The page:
Dubai’s Plan for a Seamlessly Connected City Sponsored This content is created collaboratively with one of our sponsors.
Judging the success of an ad campaign is difficult, especially when you rely on a company that tends to see results through rose-colored lenses.
The New Mexico Tourism Department is asking the Legislature to double its budget for advertising. If lawmakers agree, the department would have $2.5 million more to spend on convincing people to visit the state — a total of $5 million.
Currently, the governor is recommending the full increase, while the Legislative Finance Committee budget holds the increase to $1.5 million.
Department Secretary Monique Jacobson said doubling the ad budget would allow the Tourism Department to carry its “New Mexico True” marketing campaign to Chicago and California (probably San Diego), and launch a more robust promotion of the state’s fall and winter attractions.
With only an additional $1.5 million, she said, the marketing will be more modest. The state will only be able to go into Chicago and start a fall/winter campaign.
In a presentation to the Legislature on Friday, Jacobson touted the department’s success so far and its effect on the state’s bottom line.
The hearing drew many representatives from the tourism community who support New Mexico True. Former Gov. Toney Anaya, speaking on behalf of New Mexico First, a group that works to inspire “positive legislative action,” said the organization favored increasing the advertising budget because “it’s good for New Mexico,” and “tourism is definitely one of the principle revenue generators in this state.”
David Hayduk, president and CEO of Hayduk-King, a Santa Fe advertising agency that works with the department, said, “We urge you to support the $2.5 million [increase] and be ready to realize the rewards.”
Members of the House Appropriations and Finance Committee were generally supportive of the latest tourism initiatives, but the hearing ended with agreement on a motion calling for further analysis by the Legislative Finance Committee.
The message Jacobson got was, “We have to keep working and see if we can reach a compromise” on the discrepancy.
True or false?
When she first was appointed in 2011 after a career in marketing, Jacobson said she was “absolutely floored” to learn that New Mexico, her home state — she was raised in Taos and elsewhere — could claim less than 1 percent of the domestic tourism market. “We deserve to be more than that,” she said.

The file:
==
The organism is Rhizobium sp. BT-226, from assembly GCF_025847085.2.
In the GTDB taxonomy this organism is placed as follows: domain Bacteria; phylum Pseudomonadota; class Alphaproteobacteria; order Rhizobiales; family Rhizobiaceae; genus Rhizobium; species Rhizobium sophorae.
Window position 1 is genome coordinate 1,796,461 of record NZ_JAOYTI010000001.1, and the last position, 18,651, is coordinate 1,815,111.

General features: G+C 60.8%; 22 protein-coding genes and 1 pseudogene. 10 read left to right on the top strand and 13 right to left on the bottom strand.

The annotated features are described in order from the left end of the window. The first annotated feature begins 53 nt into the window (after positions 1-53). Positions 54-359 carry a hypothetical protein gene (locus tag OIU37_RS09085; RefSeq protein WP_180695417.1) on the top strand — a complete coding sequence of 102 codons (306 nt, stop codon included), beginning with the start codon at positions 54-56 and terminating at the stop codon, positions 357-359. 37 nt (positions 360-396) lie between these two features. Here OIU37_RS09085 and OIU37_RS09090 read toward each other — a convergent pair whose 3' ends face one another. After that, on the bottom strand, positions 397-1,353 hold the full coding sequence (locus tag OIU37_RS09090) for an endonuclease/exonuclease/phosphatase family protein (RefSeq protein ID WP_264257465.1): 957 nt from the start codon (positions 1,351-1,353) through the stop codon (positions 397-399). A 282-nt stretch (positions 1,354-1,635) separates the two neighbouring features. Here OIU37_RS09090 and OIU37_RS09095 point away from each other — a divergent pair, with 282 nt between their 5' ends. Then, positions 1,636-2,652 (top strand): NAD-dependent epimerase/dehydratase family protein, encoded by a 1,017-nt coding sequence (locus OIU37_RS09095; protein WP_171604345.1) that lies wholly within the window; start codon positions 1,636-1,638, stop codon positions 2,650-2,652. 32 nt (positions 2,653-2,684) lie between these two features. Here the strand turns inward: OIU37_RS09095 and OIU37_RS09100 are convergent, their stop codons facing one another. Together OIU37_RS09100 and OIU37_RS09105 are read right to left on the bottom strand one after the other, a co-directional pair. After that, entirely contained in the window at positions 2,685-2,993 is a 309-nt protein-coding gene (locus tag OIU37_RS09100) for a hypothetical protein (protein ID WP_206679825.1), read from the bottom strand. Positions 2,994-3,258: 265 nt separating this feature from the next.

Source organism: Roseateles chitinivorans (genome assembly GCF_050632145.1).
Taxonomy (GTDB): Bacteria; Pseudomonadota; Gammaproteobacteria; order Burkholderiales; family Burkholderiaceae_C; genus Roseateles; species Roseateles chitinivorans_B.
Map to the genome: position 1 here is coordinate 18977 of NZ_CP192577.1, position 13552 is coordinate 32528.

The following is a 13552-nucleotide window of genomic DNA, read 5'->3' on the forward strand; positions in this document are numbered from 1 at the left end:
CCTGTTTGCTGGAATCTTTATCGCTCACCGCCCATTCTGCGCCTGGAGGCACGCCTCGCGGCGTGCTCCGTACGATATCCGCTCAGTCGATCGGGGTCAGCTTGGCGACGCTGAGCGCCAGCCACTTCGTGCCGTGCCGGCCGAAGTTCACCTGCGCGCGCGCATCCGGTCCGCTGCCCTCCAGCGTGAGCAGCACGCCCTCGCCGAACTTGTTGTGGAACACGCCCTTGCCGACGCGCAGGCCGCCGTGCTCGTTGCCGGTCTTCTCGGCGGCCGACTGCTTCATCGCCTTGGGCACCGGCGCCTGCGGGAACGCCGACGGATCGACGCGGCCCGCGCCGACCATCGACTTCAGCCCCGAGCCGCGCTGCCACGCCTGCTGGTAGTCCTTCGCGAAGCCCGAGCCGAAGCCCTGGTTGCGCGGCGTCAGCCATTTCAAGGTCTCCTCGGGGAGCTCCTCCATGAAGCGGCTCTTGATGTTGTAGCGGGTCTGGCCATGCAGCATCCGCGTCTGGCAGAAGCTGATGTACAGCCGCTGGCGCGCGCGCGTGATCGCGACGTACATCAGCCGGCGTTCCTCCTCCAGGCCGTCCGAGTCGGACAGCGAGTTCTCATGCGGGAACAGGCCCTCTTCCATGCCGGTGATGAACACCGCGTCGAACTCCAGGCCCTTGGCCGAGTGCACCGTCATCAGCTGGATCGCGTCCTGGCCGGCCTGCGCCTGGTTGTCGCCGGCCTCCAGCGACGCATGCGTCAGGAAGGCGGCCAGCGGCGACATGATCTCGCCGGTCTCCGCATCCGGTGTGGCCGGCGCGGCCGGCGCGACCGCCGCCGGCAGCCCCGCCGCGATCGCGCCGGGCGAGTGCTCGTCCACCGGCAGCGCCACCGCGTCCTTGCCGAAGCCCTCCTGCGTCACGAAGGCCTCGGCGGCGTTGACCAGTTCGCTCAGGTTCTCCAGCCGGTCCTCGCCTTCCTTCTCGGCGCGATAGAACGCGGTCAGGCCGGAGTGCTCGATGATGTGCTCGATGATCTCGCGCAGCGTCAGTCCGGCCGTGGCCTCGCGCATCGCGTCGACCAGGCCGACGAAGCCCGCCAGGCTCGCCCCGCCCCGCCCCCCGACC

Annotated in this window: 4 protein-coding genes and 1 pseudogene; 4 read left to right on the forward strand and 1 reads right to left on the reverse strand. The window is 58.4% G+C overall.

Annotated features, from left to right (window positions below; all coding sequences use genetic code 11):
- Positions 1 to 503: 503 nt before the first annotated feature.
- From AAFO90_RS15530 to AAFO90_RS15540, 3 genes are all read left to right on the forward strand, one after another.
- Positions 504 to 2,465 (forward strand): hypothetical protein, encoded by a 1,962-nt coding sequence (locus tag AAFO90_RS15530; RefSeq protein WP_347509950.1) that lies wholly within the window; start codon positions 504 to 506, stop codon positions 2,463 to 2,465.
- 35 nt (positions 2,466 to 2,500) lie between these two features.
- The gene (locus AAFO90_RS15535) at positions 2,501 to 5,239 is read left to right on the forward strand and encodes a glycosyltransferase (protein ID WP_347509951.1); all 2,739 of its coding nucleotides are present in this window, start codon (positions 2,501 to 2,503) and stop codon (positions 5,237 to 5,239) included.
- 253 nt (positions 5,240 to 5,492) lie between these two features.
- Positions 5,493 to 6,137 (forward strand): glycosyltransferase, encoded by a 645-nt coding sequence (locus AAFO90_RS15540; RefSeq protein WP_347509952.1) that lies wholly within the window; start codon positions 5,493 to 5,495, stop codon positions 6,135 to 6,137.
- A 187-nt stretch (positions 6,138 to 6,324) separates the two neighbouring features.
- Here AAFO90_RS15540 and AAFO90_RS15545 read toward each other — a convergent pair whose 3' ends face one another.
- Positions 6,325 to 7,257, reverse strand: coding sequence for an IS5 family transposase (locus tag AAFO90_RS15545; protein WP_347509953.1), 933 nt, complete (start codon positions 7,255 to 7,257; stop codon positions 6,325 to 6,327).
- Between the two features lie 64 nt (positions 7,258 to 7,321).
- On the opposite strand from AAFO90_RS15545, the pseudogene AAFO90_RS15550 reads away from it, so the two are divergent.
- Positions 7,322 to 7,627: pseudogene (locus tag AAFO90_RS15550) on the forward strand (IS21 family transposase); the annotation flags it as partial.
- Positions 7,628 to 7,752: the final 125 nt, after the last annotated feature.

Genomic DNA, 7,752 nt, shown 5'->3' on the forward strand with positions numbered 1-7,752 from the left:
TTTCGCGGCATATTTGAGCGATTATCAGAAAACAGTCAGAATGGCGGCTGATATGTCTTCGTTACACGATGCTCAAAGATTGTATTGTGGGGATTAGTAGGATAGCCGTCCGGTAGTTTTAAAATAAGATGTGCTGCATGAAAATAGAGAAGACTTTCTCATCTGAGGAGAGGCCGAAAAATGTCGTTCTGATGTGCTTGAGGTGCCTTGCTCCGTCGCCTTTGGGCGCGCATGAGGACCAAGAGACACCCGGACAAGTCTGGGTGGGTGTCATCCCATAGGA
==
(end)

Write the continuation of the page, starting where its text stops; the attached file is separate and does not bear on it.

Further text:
Last April, the department launched a new campaign called New Mexico True. Its “brand essence” — a marketing expression — is “adventure steeped in culture.”
One ad shows boots-shod feet resting on a porch railing and the caption, “You can escape the heat while it’s still summer.” Another depicts two people in canoes paddling across calm waters and the statement, “There are only two things you have to agree on: which way to go and where to stop.” Another, this one featuring a river snaking through a grassy area in the Valles Caldera, tells the viewer, “A state can be a beautiful, beautiful air conditioner.” Each ad has a box to check for “true,” and one to check for “false.”
The ads are clearly directed toward travelers who mistakenly believe that all of New Mexico is an arid, barren desert. (According to Jacobson, that’s how people in focus groups describe the state.) They’re specifically designed to appeal to visitors from neighboring states where the summers are even hotter than here and where images of water will resonate.
And, according to a new report, they seem to be working.
A Tourism Advertising Evaluation Study (PDF link) released in December found that the $1.2 million New Mexico True campaign, which ran during the spring and summer of 2012, generated 264,000 short trips that would not otherwise have taken place and raised $3.6 million in state and local taxes.
The study, which compared the behaviors of those who saw the ads and those who did not, was conducted by Longwoods International, a tourism research firm. The company has a large online consumer panel of adults who have taken a day and/or overnight pleasure trip anywhere in the past three years and intend to take another in the next two years. The respondents to this survey included 1,384 people who live in the state’s advertising drive markets.
According to the study, 68 percent of respondents were aware of at least one of the department’s ads.
The report found that it cost the state $4.46 in advertising to generate each new trip. And every $1 invested in the New Mexico True ad campaign generated $30 in visitor spending and $3 in tax revenue, the report said.
It estimated that the advertising has influenced the planning of another 260,000 trips in 2013.